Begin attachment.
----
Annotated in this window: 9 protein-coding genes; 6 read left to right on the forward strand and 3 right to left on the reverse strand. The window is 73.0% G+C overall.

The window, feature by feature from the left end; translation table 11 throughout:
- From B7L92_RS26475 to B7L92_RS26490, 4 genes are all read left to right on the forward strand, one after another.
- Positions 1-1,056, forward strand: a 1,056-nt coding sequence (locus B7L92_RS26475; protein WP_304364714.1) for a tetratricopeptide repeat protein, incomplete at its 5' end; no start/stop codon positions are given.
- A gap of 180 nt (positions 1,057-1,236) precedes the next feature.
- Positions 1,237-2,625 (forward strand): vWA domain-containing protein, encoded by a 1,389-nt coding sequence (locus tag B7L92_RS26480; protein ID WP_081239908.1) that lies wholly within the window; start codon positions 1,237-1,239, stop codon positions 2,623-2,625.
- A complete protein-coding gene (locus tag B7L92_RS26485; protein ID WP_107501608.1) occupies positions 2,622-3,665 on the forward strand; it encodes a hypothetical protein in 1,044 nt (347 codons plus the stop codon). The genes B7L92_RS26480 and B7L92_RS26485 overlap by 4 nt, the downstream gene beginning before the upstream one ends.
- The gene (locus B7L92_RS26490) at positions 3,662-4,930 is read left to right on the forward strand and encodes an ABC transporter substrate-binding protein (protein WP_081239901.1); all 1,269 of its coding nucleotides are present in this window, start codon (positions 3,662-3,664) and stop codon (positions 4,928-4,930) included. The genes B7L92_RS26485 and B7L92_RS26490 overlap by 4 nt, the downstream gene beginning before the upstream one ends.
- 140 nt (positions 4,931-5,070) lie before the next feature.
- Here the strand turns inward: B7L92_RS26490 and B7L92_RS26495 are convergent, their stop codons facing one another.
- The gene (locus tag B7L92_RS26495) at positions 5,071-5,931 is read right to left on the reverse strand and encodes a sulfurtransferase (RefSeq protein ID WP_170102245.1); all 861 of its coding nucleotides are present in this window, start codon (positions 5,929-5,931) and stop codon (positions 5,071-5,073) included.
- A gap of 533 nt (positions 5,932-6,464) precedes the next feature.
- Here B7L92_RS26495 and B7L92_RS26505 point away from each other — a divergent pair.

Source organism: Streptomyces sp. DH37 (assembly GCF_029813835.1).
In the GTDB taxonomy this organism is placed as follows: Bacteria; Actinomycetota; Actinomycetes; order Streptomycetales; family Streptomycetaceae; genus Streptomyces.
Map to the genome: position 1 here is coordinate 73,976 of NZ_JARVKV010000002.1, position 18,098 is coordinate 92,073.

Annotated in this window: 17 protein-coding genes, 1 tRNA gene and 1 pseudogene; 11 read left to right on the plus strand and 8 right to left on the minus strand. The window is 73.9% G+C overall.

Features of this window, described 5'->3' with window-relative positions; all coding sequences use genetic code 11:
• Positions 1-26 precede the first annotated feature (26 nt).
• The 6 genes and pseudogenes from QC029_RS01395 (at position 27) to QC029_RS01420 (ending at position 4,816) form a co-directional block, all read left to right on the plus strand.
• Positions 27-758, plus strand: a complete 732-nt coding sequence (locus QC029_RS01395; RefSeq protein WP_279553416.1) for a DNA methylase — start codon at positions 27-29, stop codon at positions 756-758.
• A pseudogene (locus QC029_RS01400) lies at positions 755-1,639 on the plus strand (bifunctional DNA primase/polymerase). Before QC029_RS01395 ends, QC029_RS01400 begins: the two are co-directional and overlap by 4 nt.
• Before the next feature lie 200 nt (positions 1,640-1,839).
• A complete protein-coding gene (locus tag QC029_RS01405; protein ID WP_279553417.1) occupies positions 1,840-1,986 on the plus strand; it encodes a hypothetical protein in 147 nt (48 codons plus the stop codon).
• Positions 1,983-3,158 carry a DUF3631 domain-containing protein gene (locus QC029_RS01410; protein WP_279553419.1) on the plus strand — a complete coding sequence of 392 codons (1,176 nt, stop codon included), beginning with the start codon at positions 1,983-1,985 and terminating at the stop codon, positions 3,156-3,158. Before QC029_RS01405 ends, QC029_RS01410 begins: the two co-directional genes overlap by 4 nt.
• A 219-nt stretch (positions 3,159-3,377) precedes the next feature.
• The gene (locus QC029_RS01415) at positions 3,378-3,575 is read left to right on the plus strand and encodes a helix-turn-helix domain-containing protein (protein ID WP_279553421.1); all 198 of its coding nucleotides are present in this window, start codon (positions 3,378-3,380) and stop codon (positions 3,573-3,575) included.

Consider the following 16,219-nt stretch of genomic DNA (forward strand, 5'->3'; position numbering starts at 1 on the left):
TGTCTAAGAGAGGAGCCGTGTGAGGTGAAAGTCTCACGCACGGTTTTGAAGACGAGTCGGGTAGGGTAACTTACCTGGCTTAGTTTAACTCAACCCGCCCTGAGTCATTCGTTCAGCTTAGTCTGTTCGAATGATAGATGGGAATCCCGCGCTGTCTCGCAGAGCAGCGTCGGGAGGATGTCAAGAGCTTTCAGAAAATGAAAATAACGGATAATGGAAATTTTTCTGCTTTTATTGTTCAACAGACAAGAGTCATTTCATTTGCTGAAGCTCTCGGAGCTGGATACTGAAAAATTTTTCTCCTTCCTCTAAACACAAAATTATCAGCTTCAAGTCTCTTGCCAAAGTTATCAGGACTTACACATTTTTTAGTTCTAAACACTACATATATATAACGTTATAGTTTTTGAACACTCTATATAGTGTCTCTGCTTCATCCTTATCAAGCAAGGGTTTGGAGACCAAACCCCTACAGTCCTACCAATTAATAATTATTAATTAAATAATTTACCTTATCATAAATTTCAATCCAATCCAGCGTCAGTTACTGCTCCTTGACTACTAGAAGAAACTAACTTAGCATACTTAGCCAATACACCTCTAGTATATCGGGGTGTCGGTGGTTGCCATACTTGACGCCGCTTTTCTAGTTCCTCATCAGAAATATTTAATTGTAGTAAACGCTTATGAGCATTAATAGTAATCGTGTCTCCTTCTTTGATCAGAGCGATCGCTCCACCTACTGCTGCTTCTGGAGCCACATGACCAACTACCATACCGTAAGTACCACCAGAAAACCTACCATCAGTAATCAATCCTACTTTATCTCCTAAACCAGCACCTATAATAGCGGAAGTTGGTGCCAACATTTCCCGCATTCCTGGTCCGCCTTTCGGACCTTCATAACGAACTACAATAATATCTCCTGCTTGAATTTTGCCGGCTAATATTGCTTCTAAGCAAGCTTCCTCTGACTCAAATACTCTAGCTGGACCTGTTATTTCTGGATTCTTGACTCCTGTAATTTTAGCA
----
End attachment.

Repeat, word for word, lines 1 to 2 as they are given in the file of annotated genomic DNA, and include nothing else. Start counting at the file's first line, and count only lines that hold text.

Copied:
Annotated in this window: 9 protein-coding genes; 6 read left to right on the forward strand and 3 right to left on the reverse strand. The window is 73.0% G+C overall.

The window, feature by feature from the left end; translation table 11 throughout: